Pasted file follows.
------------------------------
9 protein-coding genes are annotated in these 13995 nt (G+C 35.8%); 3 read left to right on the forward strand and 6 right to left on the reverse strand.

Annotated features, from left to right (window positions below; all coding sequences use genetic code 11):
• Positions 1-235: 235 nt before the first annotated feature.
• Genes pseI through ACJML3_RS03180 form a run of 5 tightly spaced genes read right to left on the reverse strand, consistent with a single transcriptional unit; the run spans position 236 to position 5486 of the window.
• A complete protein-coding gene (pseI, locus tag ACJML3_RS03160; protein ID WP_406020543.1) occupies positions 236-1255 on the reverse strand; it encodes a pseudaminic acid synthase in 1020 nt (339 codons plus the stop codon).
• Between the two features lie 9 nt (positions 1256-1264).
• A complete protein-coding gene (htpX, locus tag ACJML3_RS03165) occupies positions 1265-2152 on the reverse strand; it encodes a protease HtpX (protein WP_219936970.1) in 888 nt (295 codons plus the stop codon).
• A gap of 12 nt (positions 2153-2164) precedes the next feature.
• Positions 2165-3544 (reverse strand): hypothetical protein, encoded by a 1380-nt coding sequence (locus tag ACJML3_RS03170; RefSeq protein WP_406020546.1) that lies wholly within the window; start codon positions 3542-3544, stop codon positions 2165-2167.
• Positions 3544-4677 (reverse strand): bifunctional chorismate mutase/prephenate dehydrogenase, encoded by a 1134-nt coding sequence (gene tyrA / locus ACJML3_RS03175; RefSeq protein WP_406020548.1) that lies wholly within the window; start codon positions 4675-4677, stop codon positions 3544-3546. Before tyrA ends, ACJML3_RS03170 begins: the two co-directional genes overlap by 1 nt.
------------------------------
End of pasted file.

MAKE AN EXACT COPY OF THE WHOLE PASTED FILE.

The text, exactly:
9 protein-coding genes are annotated in these 13995 nt (G+C 35.8%); 3 read left to right on the forward strand and 6 right to left on the reverse strand.

Annotated features, from left to right (window positions below; all coding sequences use genetic code 11):
• Positions 1-235: 235 nt before the first annotated feature.
• Genes pseI through ACJML3_RS03180 form a run of 5 tightly spaced genes read right to left on the reverse strand, consistent with a single transcriptional unit; the run spans position 236 to position 5486 of the window.
• A complete protein-coding gene (pseI, locus tag ACJML3_RS03160; protein ID WP_406020543.1) occupies positions 236-1255 on the reverse strand; it encodes a pseudaminic acid synthase in 1020 nt (339 codons plus the stop codon).
• Between the two features lie 9 nt (positions 1256-1264).
• A complete protein-coding gene (htpX, locus tag ACJML3_RS03165) occupies positions 1265-2152 on the reverse strand; it encodes a protease HtpX (protein WP_219936970.1) in 888 nt (295 codons plus the stop codon).
• A gap of 12 nt (positions 2153-2164) precedes the next feature.
• Positions 2165-3544 (reverse strand): hypothetical protein, encoded by a 1380-nt coding sequence (locus tag ACJML3_RS03170; RefSeq protein WP_406020546.1) that lies wholly within the window; start codon positions 3542-3544, stop codon positions 2165-2167.
• Positions 3544-4677 (reverse strand): bifunctional chorismate mutase/prephenate dehydrogenase, encoded by a 1134-nt coding sequence (gene tyrA / locus ACJML3_RS03175; RefSeq protein WP_406020548.1) that lies wholly within the window; start codon positions 4675-4677, stop codon positions 3544-3546. Before tyrA ends, ACJML3_RS03170 begins: the two co-directional genes overlap by 1 nt.